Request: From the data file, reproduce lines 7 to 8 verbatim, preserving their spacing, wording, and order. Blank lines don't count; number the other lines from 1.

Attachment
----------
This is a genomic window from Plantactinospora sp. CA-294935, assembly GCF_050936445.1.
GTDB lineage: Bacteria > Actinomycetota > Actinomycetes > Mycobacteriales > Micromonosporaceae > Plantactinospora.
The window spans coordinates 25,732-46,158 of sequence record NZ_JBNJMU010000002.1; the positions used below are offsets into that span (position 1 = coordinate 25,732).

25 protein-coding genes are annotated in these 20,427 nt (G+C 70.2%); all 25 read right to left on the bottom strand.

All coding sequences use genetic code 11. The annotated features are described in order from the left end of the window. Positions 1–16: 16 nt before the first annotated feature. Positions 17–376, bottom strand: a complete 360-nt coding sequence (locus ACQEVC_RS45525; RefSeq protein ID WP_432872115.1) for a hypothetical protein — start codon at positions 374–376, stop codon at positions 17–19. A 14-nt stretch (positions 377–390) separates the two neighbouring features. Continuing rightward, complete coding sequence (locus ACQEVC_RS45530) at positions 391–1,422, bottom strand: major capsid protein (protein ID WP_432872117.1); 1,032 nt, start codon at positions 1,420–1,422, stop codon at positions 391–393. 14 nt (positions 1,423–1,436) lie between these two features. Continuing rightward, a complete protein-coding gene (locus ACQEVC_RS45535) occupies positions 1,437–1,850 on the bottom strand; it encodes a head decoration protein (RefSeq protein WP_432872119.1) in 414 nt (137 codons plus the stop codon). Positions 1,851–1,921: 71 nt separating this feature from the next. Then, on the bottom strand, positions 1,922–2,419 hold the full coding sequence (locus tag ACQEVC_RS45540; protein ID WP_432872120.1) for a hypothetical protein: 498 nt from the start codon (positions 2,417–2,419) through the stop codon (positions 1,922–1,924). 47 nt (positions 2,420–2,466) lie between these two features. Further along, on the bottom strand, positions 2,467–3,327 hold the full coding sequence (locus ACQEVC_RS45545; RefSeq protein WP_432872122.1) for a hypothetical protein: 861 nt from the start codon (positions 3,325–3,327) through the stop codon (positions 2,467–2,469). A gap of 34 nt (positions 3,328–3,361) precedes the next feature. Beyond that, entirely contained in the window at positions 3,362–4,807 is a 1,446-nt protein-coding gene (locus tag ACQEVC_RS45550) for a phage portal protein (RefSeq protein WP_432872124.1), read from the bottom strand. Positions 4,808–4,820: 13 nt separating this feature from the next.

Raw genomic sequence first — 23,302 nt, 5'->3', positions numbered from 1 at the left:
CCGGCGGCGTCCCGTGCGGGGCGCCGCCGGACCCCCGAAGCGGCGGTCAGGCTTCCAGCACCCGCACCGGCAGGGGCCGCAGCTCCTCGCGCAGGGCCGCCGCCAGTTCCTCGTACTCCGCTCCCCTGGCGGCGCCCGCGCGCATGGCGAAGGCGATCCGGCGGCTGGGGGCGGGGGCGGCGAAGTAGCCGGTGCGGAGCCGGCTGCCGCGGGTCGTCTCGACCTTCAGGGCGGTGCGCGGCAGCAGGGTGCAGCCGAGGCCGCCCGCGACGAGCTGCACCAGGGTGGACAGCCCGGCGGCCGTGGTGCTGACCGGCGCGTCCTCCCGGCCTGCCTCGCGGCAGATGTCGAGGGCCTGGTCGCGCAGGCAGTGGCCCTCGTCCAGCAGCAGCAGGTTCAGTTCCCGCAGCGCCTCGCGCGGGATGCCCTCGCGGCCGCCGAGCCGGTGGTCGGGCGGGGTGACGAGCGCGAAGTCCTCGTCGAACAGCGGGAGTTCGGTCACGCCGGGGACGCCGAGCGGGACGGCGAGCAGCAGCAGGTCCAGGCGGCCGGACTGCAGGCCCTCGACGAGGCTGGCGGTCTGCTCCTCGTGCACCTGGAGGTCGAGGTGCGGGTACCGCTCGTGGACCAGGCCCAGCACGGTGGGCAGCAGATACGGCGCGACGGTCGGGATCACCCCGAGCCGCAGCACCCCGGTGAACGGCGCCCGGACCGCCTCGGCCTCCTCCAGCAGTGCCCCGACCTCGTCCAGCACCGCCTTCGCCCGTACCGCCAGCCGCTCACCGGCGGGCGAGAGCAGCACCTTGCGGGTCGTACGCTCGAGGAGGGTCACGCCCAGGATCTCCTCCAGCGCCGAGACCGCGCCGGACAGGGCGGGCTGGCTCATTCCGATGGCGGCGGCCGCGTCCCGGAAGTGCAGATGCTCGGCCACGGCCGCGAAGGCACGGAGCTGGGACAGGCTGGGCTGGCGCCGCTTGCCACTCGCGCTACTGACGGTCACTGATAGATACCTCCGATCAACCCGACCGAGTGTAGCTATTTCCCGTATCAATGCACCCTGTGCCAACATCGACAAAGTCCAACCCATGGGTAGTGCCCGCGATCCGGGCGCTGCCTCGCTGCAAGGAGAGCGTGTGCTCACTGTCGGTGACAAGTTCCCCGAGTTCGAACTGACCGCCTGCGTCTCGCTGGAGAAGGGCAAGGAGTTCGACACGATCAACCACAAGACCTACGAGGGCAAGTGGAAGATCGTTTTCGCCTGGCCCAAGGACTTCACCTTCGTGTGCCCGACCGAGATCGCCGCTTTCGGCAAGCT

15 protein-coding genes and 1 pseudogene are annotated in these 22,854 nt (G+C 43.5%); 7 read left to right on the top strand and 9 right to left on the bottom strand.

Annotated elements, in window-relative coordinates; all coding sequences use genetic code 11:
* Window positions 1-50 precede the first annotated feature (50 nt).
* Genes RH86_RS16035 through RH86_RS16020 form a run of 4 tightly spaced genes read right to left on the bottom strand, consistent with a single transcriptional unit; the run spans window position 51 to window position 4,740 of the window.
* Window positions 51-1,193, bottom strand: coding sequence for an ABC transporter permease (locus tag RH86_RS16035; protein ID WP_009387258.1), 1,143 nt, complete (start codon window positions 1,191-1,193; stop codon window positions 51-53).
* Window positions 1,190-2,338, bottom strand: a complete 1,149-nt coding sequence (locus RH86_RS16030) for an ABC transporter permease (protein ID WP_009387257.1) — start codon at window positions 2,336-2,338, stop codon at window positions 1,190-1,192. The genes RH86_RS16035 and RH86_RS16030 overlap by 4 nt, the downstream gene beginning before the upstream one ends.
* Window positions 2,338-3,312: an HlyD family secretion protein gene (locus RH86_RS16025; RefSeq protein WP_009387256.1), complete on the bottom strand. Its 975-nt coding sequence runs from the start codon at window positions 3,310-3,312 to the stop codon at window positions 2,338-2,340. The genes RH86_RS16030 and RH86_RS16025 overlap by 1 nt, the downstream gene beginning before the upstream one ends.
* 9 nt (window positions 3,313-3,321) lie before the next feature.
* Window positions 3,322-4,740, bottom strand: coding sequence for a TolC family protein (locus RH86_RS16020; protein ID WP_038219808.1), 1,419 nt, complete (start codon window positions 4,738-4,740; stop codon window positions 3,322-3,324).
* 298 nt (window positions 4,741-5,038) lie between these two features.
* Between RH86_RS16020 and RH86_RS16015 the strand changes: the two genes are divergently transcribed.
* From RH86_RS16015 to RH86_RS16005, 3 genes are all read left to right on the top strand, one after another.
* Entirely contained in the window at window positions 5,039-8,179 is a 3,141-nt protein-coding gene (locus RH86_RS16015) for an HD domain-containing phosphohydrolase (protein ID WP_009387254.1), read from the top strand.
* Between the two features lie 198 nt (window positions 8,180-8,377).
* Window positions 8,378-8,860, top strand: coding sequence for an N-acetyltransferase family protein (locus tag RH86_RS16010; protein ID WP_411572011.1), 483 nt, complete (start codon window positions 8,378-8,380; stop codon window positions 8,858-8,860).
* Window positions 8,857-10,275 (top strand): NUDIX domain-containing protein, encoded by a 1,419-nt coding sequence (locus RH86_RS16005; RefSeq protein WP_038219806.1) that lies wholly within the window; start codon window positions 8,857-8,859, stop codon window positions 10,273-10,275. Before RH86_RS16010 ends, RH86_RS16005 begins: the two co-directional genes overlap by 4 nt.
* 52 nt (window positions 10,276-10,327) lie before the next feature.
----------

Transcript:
CCGGCGGCGTCCCGTGCGGGGCGCCGCCGGACCCCCGAAGCGGCGGTCAGGCTTCCAGCACCCGCACCGGCAGGGGCCGCAGCTCCTCGCGCAGGGCCGCCGCCAGTTCCTCGTACTCCGCTCCCCTGGCGGCGCCCGCGCGCATGGCGAAGGCGATCCGGCGGCTGGGGGCGGGGGCGGCGAAGTAGCCGGTGCGGAGCCGGCTGCCGCGGGTCGTCTCGACCTTCAGGGCGGTGCGCGGCAGCAGGGTGCAGCCGAGGCCGCCCGCGACGAGCTGCACCAGGGTGGACAGCCCGGCGGCCGTGGTGCTGACCGGCGCGTCCTCCCGGCCTGCCTCGCGGCAGATGTCGAGGGCCTGGTCGCGCAGGCAGTGGCCCTCGTCCAGCAGCAGCAGGTTCAGTTCCCGCAGCGCCTCGCGCGGGATGCCCTCGCGGCCGCCGAGCCGGTGGTCGGGCGGGGTGACGAGCGCGAAGTCCTCGTCGAACAGCGGGAGTTCGGTCACGCCGGGGACGCCGAGCGGGACGGCGAGCAGCAGCAGGTCCAGGCGGCCGGACTGCAGGCCCTCGACGAGGCTGGCGGTCTGCTCCTCGTGCACCTGGAGGTCGAGGTGCGGGTACCGCTCGTGGACCAGGCCCAGCACGGTGGGCAGCAGATACGGCGCGACGGTCGGGATCACCCCGAGCCGCAGCACCCCGGTGAACGGCGCCCGGACCGCCTCGGCCTCCTCCAGCAGTGCCCCGACCTCGTCCAGCACCGCCTTCGCCCGTACCGCCAGCCGCTCACCGGCGGGCGAGAGCAGCACCTTGCGGGTCGTACGCTCGAGGAGGGTCACGCCCAGGATCTCCTCCAGCGCCGAGACCGCGCCGGACAGGGCGGGCTGGCTCATTCCGATGGCGGCGGCCGCGTCCCGGAAGTGCAGATGCTCGGCCACGGCCGCGAAGGCACGGAGCTGGGACAGGCTGGGCTGGCGCCGCTTGCCACTCGCGCTACTGACGGTCACTGATAGATACCTCCGATCAACCCGACCGAGTGTAGCTATTTCCCGTATCAATGCACCCTGTGCCAACATCGACAAAGTCCAACCCATGGGTAGTGCCCGCGATCCGGGCGCTGCCTCGCTGCAAGGAGAGCGTGTGCTCACTGTCGGTGACAAGTTCCCCGAGTTCGAACTGACCGCCTGCGTCTCGCTGGAGAAGGGCAAGGAGTTCGACACGATCAACCACAAGACCTACGAGGGCAAGTGGAAGATCGTTTTCGCCTGGCCCAAGGACTTCACCTTCGTGTGCCCGACCGAGATCGCCGCTTTCGGCAAGCT

15 protein-coding genes and 1 pseudogene are annotated in these 22,854 nt (G+C 43.5%); 7 read left to right on the top strand and 9 right to left on the bottom strand.